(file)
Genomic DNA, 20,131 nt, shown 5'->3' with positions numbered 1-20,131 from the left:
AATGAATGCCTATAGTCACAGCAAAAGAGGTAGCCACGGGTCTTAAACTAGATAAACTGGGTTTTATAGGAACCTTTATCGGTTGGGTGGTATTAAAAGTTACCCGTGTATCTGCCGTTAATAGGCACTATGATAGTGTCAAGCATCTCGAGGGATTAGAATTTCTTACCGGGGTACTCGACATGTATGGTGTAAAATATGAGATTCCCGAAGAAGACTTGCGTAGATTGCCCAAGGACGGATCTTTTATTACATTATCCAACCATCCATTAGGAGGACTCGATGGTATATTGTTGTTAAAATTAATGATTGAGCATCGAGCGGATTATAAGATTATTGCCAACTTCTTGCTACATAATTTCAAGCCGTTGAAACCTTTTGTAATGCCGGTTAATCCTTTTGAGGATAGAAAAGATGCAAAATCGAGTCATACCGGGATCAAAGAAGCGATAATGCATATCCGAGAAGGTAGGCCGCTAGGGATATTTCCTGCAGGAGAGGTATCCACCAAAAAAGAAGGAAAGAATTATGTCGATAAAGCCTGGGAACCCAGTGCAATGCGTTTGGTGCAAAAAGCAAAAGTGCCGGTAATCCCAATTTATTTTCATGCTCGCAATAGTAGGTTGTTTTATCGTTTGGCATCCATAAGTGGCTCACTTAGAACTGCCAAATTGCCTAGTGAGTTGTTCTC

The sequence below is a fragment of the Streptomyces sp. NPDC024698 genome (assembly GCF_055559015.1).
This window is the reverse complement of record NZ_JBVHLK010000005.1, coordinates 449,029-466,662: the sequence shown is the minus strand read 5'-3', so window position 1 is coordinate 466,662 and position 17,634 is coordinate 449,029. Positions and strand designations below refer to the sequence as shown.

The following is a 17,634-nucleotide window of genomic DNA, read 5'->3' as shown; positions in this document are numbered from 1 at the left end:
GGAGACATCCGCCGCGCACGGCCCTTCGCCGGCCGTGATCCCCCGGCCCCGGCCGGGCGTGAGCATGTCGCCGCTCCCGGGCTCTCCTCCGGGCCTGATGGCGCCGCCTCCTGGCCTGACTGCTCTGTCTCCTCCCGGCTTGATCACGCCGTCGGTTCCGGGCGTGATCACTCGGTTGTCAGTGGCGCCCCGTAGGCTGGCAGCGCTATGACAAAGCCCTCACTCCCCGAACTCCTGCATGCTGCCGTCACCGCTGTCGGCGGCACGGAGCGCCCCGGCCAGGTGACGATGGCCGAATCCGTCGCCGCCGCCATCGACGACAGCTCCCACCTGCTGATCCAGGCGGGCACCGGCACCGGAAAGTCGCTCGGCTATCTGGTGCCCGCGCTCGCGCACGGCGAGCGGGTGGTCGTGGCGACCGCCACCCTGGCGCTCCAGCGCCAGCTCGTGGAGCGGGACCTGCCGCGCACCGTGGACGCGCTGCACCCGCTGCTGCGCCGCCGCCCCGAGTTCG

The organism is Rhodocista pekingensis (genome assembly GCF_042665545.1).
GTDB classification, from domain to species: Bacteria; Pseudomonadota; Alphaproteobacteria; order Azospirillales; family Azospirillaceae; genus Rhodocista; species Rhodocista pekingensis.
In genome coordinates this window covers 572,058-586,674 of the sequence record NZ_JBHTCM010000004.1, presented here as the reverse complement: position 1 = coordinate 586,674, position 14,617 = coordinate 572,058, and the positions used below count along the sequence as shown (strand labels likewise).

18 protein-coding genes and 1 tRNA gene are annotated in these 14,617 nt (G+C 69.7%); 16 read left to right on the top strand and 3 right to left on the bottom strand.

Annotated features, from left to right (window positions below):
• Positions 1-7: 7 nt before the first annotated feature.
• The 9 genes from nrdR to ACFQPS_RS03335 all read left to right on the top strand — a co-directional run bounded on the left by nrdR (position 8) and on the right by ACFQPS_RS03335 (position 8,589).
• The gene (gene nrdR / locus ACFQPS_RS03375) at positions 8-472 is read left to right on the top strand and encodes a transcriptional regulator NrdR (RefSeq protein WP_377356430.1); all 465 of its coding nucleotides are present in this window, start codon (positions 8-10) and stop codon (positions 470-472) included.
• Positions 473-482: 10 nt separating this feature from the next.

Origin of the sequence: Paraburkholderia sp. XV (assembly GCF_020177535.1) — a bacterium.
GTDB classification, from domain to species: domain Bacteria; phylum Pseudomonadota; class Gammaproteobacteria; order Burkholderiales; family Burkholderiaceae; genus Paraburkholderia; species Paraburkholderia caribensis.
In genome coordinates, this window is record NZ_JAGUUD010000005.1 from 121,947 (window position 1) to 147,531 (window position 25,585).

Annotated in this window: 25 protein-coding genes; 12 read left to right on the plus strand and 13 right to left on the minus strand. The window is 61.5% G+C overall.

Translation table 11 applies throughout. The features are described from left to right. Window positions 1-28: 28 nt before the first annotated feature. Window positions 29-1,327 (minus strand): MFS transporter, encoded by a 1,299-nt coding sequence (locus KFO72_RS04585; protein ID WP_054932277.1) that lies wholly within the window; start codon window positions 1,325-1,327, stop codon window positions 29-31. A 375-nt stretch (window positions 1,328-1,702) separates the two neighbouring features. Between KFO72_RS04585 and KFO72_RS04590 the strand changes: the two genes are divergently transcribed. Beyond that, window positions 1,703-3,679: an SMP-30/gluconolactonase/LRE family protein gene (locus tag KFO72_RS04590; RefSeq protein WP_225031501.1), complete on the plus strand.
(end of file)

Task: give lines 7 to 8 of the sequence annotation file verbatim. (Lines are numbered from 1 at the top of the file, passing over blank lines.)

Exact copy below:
The organism is Rhodocista pekingensis (genome assembly GCF_042665545.1).
GTDB classification, from domain to species: Bacteria; Pseudomonadota; Alphaproteobacteria; order Azospirillales; family Azospirillaceae; genus Rhodocista; species Rhodocista pekingensis.